“Effective and efficient treatment depends on the right diagnosis,” said James Naessens, a healthcare policy researcher at the Mayo Clinic, who led the study.
Only 12% of the patients had received correct diagnosesIn the study, researchers investigated medical records of 286 patients referred by their primary healthcare providers to Mayo Clinic between 2009 and 2010.
Results showed only 12% of the patients who visited a second physician to review their cases had received correct diagnoses. While almost 66% of patients had a slightly changed diagnosis, 21% of them had a completely different condition.
“Diagnosis is extremely hard,” said Mark L. Graber, a senior fellow at the research institute RTI International and founder of the Society to Improve Diagnosis in Medicine, who was not involved in the research. “There are 10,000 diseases and only 200 to 300 symptoms.”
Last year, a controversial study by Johns Hopkins University said that medical errors, which include mistakes in diagnosis, are the third-leading cause of death in hospitals behind cancer and cardiovascular diseases in the US.
Meanwhile, a report from National Academy of Medicine estimated that diagnostic errors cause up to 10% of patient deaths, and up to 17% of all hospital complications. Among 12 million people, approximately 5% of adults who seek outpatient care are said to be misdiagnosed annually.
The report also mentioned that most people receive incorrect or late diagnosis at least once in their lives, sometimes with severe consequences.
Medicine should be a collaborative processThe researchers said there are several factors to why misdiagnoses occur. For instance, health insurers often limit the access to care outside of their network in order to save healthcare costs, thus referrals are limited.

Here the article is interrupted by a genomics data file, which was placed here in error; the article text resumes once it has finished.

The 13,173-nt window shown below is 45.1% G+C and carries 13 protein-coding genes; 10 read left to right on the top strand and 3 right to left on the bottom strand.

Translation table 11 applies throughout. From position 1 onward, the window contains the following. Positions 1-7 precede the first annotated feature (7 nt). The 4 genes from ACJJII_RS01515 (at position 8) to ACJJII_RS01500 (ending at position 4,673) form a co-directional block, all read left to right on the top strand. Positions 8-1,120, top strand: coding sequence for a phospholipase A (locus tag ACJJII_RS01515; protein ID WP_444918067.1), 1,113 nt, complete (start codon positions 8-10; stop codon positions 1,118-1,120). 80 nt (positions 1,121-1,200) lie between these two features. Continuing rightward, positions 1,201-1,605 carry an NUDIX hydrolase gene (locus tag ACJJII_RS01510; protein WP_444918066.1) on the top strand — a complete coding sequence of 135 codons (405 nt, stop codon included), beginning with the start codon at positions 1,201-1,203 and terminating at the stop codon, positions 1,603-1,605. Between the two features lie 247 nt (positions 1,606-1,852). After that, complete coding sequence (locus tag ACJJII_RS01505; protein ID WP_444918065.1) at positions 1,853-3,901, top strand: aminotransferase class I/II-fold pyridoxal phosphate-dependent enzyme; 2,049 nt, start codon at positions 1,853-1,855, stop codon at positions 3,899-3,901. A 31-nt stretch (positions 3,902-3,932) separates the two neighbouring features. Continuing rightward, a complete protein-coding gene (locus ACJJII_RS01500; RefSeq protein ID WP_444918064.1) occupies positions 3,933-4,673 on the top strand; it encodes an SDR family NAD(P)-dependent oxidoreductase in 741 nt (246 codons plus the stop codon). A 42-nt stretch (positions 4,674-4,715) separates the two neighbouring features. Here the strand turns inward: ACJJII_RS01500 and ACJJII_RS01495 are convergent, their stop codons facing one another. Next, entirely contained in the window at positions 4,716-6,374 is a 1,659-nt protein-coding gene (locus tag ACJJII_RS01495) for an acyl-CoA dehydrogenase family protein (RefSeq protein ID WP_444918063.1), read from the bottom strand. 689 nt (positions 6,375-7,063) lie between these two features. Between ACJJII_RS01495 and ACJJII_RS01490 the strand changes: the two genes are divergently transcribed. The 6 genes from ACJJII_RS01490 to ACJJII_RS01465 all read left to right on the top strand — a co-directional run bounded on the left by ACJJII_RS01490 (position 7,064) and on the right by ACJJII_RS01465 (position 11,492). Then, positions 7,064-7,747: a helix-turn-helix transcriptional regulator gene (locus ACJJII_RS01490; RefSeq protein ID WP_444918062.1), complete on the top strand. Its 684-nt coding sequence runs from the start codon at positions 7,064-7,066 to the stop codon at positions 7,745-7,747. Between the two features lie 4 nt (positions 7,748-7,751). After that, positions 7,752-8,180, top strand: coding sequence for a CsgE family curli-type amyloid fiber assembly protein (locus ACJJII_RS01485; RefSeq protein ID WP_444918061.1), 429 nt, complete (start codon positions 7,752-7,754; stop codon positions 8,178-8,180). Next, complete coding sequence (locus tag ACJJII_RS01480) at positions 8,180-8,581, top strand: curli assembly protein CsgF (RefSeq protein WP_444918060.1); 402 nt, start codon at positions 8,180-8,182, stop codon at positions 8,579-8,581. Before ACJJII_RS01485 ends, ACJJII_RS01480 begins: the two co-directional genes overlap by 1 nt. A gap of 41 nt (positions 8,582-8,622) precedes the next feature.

Besides, primary care providers may be overconfident with their diagnostic expertise or struggle to keep themselves updated with the latest guidelines and medical development. There are also doctors who lack the confidence to bring up their difficulties or uncertainties for discussion, similar to patients who do not have the knowledge or confidence to request a second opinion.
“This may prevent identification of diagnostic error, and could lead to treatment delays, complications leading to more costly treatments, or even patient harm or death,” Naessens said. “We want to encourage second opinions when the provider is not certain.”
“Doctors are humans, and they make the same cognitive mistakes we all make,” Graber said. “If you are given a serious diagnosis, or you’re not responding the way you should [to medication], a second opinion is a very good idea. Fresh eyes catch mistakes.”
Hence, as the results show, medicine should be a collaborative process as doctors and other healthcare providers should communicate more among each other in order to ensure patients receive the right diagnoses. Both Naessens and Graber said additional advice might in turn save costs and lives.
“Most of the stuff you learn in medical school is kind of useful background noise, but it doesn’t tell you anything about the patient in the bed,” said Lisa Sanders, a physician and author of Think Like a Doctor. “[Medicine] is teamwork.”
Nevertheless, it is also worth noting that the sample size for this study is relatively small thus further studies on misdiagnoses are certainly necessary. MIMS
Gaps in medical knowledge: Do doctors really know best?
Study finds many patients are fearful of wasting GPs’ time
How criticising doctors can increase the risk of medical errors